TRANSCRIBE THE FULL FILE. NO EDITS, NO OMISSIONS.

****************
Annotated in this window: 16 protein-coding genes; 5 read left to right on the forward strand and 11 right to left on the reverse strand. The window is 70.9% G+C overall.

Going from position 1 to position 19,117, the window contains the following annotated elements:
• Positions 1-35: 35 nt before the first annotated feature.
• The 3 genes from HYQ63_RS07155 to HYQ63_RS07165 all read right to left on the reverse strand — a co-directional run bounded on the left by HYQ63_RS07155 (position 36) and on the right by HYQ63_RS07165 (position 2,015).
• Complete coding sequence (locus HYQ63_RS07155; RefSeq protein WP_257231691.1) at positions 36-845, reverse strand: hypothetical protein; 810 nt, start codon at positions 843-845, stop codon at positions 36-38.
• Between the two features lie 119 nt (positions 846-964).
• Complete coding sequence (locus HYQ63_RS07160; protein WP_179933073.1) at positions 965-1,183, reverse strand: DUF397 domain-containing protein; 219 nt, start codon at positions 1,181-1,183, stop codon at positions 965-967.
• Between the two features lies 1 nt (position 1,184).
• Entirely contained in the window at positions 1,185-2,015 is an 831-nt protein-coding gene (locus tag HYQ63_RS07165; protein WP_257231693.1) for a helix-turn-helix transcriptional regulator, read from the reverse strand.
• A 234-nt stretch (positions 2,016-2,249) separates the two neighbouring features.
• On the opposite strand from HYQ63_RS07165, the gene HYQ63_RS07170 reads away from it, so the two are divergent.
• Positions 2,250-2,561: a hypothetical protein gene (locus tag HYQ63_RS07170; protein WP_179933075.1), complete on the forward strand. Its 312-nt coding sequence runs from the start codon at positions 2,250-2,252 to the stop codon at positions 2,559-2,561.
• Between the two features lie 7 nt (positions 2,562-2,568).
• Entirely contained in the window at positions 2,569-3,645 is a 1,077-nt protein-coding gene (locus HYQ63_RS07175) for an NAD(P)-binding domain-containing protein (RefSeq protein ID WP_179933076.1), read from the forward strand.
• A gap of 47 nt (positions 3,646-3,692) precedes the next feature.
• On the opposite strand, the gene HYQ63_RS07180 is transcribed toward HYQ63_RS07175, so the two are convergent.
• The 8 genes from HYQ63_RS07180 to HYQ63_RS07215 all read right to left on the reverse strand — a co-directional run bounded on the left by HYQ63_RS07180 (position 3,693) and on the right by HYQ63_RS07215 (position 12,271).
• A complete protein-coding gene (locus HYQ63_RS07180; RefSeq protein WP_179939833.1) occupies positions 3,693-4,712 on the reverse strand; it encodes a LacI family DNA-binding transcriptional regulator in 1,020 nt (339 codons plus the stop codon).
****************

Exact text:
Annotated in this window: 16 protein-coding genes; 5 read left to right on the forward strand and 11 right to left on the reverse strand. The window is 70.9% G+C overall.

Going from position 1 to position 19,117, the window contains the following annotated elements:
• Positions 1-35: 35 nt before the first annotated feature.
• The 3 genes from HYQ63_RS07155 to HYQ63_RS07165 all read right to left on the reverse strand — a co-directional run bounded on the left by HYQ63_RS07155 (position 36) and on the right by HYQ63_RS07165 (position 2,015).
• Complete coding sequence (locus HYQ63_RS07155; RefSeq protein WP_257231691.1) at positions 36-845, reverse strand: hypothetical protein; 810 nt, start codon at positions 843-845, stop codon at positions 36-38.
• Between the two features lie 119 nt (positions 846-964).
• Complete coding sequence (locus HYQ63_RS07160; protein WP_179933073.1) at positions 965-1,183, reverse strand: DUF397 domain-containing protein; 219 nt, start codon at positions 1,181-1,183, stop codon at positions 965-967.
• Between the two features lies 1 nt (position 1,184).
• Entirely contained in the window at positions 1,185-2,015 is an 831-nt protein-coding gene (locus tag HYQ63_RS07165; protein WP_257231693.1) for a helix-turn-helix transcriptional regulator, read from the reverse strand.
• A 234-nt stretch (positions 2,016-2,249) separates the two neighbouring features.
• On the opposite strand from HYQ63_RS07165, the gene HYQ63_RS07170 reads away from it, so the two are divergent.
• Positions 2,250-2,561: a hypothetical protein gene (locus tag HYQ63_RS07170; protein WP_179933075.1), complete on the forward strand. Its 312-nt coding sequence runs from the start codon at positions 2,250-2,252 to the stop codon at positions 2,559-2,561.
• Between the two features lie 7 nt (positions 2,562-2,568).
• Entirely contained in the window at positions 2,569-3,645 is a 1,077-nt protein-coding gene (locus HYQ63_RS07175) for an NAD(P)-binding domain-containing protein (RefSeq protein ID WP_179933076.1), read from the forward strand.
• A gap of 47 nt (positions 3,646-3,692) precedes the next feature.
• On the opposite strand, the gene HYQ63_RS07180 is transcribed toward HYQ63_RS07175, so the two are convergent.
• The 8 genes from HYQ63_RS07180 to HYQ63_RS07215 all read right to left on the reverse strand — a co-directional run bounded on the left by HYQ63_RS07180 (position 3,693) and on the right by HYQ63_RS07215 (position 12,271).
• A complete protein-coding gene (locus HYQ63_RS07180; RefSeq protein WP_179939833.1) occupies positions 3,693-4,712 on the reverse strand; it encodes a LacI family DNA-binding transcriptional regulator in 1,020 nt (339 codons plus the stop codon).